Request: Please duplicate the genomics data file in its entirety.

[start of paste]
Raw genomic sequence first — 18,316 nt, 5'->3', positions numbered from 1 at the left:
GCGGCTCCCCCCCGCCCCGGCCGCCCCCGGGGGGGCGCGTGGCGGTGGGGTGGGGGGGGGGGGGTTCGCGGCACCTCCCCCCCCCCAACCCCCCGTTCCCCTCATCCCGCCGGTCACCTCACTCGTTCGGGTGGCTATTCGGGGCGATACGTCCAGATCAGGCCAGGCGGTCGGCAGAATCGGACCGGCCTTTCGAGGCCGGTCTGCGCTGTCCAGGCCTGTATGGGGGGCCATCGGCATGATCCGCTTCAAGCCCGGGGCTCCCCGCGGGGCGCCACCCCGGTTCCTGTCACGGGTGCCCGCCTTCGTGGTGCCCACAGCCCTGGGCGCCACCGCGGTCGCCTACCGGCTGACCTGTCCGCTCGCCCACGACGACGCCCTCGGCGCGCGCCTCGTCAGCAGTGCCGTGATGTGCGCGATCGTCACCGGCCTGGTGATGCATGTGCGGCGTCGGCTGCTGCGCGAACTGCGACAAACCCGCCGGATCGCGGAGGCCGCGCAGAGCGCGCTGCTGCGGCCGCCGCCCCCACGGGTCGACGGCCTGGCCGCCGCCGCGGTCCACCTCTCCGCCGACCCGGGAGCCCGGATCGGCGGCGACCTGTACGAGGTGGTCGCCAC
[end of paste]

Raw genomic sequence first — 18,316 nt, 5'->3', positions numbered from 1 at the left:
GCGGCTCCCCCCCGCCCCGGCCGCCCCCGGGGGGGCGCGTGGCGGTGGGGTGGGGGGGGGGGGGTTCGCGGCACCTCCCCCCCCCCAACCCCCCGTTCCCCTCATCCCGCCGGTCACCTCACTCGTTCGGGTGGCTATTCGGGGCGATACGTCCAGATCAGGCCAGGCGGTCGGCAGAATCGGACCGGCCTTTCGAGGCCGGTCTGCGCTGTCCAGGCCTGTATGGGGGGCCATCGGCATGATCCGCTTCAAGCCCGGGGCTCCCCGCGGGGCGCCACCCCGGTTCCTGTCACGGGTGCCCGCCTTCGTGGTGCCCACAGCCCTGGGCGCCACCGCGGTCGCCTACCGGCTGACCTGTCCGCTCGCCCACGACGACGCCCTCGGCGCGCGCCTCGTCAGCAGTGCCGTGATGTGCGCGATCGTCACCGGCCTGGTGATGCATGTGCGGCGTCGGCTGCTGCGCGAACTGCGACAAACCCGCCGGATCGCGGAGGCCGCGCAGAGCGCGCTGCTGCGGCCGCCGCCCCCACGGGTCGACGGCCTGGCCGCCGCCGCGGTCCACCTCTCCGCCGACCCGGGAGCCCGGATCGGCGGCGACCTGTACGAGGTGGTCGCCAC